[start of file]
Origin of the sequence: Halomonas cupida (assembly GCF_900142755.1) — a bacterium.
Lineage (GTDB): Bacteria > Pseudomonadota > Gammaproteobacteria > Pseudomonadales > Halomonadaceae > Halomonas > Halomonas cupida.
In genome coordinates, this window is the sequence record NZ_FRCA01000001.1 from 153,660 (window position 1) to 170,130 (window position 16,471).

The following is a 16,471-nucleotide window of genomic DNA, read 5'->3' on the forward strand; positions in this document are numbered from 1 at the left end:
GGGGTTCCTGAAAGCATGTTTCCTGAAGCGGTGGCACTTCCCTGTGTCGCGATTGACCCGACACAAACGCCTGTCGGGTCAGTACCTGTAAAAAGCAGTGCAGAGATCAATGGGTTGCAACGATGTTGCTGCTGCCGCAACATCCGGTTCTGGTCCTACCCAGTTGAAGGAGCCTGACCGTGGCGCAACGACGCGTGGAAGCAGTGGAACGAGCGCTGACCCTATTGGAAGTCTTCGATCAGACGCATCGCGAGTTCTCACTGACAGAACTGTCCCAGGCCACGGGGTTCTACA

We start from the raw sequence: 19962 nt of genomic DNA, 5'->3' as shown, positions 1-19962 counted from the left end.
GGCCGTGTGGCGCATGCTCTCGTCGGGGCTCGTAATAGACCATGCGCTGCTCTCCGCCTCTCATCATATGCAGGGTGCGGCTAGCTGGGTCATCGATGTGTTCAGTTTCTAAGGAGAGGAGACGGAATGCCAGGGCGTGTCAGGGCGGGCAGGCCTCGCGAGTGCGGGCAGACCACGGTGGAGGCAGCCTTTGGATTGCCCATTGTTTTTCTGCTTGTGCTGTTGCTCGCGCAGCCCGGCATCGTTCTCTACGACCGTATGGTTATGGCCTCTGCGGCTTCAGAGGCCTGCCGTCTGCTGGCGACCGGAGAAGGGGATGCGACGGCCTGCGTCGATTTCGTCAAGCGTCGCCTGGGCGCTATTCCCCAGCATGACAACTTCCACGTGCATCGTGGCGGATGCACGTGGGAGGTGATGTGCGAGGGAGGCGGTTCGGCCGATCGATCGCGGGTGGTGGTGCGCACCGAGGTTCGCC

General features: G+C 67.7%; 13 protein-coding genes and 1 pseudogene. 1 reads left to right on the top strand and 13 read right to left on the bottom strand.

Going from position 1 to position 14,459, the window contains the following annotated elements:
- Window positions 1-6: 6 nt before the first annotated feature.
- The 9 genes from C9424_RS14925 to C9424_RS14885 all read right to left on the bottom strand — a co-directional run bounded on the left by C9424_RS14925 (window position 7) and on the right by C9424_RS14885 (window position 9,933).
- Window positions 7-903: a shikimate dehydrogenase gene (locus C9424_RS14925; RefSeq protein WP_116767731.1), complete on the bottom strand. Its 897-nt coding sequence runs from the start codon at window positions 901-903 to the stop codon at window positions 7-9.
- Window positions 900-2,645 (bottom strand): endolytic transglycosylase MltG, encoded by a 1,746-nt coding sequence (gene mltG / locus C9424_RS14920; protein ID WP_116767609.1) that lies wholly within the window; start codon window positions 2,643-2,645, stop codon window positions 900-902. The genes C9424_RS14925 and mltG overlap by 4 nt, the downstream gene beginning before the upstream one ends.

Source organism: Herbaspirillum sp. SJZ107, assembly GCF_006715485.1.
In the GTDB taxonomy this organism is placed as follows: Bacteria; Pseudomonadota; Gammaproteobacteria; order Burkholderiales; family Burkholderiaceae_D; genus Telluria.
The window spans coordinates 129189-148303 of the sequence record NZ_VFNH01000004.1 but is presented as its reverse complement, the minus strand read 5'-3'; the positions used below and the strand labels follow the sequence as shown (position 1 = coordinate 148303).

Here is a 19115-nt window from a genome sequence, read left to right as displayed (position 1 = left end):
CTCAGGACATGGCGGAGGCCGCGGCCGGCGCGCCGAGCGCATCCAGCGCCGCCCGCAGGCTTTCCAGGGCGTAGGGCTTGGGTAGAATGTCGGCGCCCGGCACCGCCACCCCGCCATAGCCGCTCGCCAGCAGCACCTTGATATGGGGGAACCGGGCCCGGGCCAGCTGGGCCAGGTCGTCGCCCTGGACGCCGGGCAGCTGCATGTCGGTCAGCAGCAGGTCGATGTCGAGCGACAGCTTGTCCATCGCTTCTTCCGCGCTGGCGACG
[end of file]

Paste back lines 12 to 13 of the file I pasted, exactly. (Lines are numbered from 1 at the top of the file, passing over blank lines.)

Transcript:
- Window positions 7-903: a shikimate dehydrogenase gene (locus C9424_RS14925; RefSeq protein WP_116767731.1), complete on the bottom strand. Its 897-nt coding sequence runs from the start codon at window positions 901-903 to the stop codon at window positions 7-9.
- Window positions 900-2,645 (bottom strand): endolytic transglycosylase MltG, encoded by a 1,746-nt coding sequence (gene mltG / locus C9424_RS14920; protein ID WP_116767609.1) that lies wholly within the window; start codon window positions 2,643-2,645, stop codon window positions 900-902. The genes C9424_RS14925 and mltG overlap by 4 nt, the downstream gene beginning before the upstream one ends.